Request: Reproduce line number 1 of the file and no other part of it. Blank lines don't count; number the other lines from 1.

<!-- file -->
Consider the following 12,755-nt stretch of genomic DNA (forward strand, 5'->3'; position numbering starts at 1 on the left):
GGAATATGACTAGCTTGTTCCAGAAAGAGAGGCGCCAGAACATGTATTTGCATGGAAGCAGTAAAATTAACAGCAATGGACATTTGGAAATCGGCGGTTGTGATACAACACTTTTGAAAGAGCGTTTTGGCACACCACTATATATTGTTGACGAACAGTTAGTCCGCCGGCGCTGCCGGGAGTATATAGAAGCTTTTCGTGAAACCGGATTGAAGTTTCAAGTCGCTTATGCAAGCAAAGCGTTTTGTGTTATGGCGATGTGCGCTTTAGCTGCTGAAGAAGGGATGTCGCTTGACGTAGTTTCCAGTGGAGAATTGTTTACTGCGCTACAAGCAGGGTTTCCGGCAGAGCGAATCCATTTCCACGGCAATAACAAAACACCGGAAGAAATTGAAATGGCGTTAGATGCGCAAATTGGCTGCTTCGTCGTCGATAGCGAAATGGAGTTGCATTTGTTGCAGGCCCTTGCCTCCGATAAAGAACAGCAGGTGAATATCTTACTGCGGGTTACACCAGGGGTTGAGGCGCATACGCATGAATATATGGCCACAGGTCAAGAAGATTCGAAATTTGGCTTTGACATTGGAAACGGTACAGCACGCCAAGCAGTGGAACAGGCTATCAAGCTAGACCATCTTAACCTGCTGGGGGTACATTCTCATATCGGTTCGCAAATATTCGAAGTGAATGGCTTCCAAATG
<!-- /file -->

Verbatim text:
Consider the following 12,755-nt stretch of genomic DNA (forward strand, 5'->3'; position numbering starts at 1 on the left):